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Category Archives: DOGS!

Juice box mummies and mommy goes crazy

There was a movie made in the 80s called The Gods Must be Crazy.  I didn’t really care for the movie all that much but the title has always stuck with me.  And this week I’ve been applying it to myself.  I think my movie would be called “Mommy Must be Crazy.”

Aside from a definite eccentricity there really isn’t a good explanation for why I’ve acted the way I have on a few things in the last few days.

The first is that we’ve adopted a new dog.  Introducing Maggie May:

Maggie May is a rescue dog from the Mission Viejo Animal Shelter.  She was brought there from the Riverside pound, where she’d been down to her last two days of life.  Mission Viejo fixed her up, gave her a safe place to live and patiently took care of her until some good family could be found for her.  Or should I say until her big sad brown eyes sucked some unwitting visitors into taking her home.

It was probably a mistake to visit the dog pens when we were there visiting Grandma S, who volunteers at the shelter.  I couldn’t help it though.  I love me some puppies.  And for the fiance, it was love at first sight when he saw Maggie May.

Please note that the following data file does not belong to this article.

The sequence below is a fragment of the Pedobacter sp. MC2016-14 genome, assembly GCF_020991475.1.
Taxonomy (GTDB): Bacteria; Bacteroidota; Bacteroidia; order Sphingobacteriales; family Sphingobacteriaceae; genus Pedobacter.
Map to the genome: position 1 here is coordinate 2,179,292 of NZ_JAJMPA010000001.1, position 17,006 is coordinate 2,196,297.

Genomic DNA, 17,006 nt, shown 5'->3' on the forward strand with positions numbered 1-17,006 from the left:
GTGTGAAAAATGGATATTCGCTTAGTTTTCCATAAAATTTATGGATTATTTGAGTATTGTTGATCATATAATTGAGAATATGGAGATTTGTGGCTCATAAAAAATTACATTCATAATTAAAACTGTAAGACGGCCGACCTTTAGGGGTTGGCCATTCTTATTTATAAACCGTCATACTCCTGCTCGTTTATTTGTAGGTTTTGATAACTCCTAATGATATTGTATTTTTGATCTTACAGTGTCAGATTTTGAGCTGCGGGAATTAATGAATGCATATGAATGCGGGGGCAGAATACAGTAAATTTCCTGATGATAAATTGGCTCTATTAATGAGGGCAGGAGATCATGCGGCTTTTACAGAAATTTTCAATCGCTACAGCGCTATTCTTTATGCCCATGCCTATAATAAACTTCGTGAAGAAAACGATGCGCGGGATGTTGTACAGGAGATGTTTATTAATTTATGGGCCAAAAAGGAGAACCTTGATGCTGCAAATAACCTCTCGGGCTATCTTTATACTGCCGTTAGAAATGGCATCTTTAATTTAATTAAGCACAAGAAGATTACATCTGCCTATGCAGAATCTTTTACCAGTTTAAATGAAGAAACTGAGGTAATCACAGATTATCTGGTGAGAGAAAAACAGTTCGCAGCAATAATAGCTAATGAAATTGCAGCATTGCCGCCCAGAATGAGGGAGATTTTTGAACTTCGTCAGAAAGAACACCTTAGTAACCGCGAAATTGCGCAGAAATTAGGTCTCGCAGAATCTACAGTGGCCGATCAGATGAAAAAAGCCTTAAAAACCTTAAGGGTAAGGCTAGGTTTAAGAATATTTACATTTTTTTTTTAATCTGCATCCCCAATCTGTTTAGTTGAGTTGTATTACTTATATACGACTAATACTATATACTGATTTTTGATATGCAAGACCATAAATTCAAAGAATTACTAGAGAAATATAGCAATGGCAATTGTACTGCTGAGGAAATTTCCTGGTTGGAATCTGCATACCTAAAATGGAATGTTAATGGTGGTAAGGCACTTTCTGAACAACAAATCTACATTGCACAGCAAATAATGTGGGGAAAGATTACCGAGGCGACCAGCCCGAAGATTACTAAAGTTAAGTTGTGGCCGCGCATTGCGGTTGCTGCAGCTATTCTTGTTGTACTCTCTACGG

Less than 24 hours later she was living with us.

Maggie makes dog number three at my house.  Technically, I should say she makes rescue dog number three, which means she is neurotic dog number three.  She is sweet and affectionate with a strong nervous disposition and serious abandonment issues.  Maggie also has three broken teeth that will be removed next week.  She had puppies in the past few months so her teats are extended and provide a curiosity for my other two dogs, much to Maggie’s dismay.  She’s having a hard time eating with her broken treats.  She’s desperate for affection and desperate to give affection.  She sleeps on couches, eats out of Penny’s bowl, and rests in Dodger’s bed.  All in all, she’s just as crazy as the rest of this house.

She’s fitting in nicely.

Connor loves her and talks to her pretty much non-stop.  For that alone (even if I wasn’t already wrapped around her paw), I’d adopt her all over again.

The second reason I’ve obviously lost my mind is that I decided to do a Halloween craft for Connor’s preschool class.

That fact alone doesn’t necessarily seal my unhinged state.  What does is that I decided to do a craft they will doubtless throw away within minutes of receiving it, a craft that took me an hour to do.

Seriously, there’s something wrong with me.

Here’s what I decided to do: Juice box mummies!

Super cute, right? My love for Halloween knows no bounds!